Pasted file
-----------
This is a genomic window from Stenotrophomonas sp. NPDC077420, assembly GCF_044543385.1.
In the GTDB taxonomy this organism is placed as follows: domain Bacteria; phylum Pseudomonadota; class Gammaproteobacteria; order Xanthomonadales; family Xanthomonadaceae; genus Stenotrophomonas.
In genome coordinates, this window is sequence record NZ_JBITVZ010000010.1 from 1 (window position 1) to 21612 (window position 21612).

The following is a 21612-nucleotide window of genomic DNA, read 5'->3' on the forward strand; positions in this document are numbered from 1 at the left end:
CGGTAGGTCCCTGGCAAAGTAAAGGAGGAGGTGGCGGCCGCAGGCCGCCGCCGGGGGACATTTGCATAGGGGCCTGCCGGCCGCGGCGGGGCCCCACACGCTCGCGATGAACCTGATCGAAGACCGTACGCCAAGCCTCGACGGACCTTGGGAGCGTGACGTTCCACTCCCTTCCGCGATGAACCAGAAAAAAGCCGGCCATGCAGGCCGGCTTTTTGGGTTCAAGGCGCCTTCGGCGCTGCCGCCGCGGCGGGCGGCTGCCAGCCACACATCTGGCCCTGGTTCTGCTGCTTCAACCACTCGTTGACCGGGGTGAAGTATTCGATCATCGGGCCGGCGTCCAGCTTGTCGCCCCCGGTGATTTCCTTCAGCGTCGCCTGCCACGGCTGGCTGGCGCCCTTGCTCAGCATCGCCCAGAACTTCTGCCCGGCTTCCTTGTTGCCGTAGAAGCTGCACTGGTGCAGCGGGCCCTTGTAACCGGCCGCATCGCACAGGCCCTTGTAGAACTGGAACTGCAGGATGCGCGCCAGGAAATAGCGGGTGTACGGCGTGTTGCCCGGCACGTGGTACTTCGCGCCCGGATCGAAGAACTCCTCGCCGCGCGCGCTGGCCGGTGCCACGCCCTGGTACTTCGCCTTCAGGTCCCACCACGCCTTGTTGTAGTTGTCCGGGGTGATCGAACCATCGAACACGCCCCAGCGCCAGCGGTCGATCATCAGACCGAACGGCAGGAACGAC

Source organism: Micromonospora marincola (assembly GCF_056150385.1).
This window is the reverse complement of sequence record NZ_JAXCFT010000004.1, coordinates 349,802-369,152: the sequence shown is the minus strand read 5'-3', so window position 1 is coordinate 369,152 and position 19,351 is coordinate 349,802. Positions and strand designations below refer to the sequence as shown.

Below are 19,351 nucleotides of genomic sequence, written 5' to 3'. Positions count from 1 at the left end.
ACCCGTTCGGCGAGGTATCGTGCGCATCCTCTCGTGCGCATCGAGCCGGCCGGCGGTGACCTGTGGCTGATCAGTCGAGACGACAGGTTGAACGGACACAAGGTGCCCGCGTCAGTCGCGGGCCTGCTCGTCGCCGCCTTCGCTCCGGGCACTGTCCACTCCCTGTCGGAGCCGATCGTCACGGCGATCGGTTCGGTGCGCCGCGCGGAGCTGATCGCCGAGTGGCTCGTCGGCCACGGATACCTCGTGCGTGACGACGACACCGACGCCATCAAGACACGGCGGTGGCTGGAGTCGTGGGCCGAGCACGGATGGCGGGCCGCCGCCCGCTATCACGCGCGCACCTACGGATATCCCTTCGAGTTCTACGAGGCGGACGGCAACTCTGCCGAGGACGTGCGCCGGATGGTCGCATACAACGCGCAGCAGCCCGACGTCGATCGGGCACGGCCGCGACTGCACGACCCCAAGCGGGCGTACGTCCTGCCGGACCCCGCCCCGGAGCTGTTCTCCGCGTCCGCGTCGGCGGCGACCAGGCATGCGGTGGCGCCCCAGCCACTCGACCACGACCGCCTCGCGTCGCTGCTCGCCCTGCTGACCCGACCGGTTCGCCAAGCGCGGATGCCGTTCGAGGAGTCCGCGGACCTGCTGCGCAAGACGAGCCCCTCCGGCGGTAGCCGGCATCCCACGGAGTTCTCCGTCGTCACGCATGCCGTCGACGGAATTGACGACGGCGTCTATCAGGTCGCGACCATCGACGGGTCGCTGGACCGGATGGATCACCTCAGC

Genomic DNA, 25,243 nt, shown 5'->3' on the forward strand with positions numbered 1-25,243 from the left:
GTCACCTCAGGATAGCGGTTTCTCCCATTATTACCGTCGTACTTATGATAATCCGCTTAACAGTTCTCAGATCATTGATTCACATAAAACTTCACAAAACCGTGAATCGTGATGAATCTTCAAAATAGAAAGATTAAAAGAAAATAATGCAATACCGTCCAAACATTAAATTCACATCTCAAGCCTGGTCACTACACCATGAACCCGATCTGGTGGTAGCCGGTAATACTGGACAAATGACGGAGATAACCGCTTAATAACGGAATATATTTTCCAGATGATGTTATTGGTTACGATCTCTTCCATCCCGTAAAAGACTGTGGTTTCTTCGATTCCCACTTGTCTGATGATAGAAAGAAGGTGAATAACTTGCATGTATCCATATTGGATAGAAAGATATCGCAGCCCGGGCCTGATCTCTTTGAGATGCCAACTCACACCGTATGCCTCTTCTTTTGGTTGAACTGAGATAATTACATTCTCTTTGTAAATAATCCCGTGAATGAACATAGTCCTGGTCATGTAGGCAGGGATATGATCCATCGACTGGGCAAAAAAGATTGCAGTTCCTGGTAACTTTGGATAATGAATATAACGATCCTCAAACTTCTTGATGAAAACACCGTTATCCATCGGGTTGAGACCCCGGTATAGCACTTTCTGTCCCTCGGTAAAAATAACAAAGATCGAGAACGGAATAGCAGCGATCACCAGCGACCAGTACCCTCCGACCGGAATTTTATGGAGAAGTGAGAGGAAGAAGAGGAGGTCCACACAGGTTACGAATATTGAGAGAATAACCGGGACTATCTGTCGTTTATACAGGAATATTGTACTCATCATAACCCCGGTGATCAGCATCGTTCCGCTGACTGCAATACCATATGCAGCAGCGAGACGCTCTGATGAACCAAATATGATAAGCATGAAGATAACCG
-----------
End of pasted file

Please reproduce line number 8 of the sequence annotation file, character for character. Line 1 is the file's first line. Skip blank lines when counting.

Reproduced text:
Below are 19,351 nucleotides of genomic sequence, written 5' to 3'. Positions count from 1 at the left end.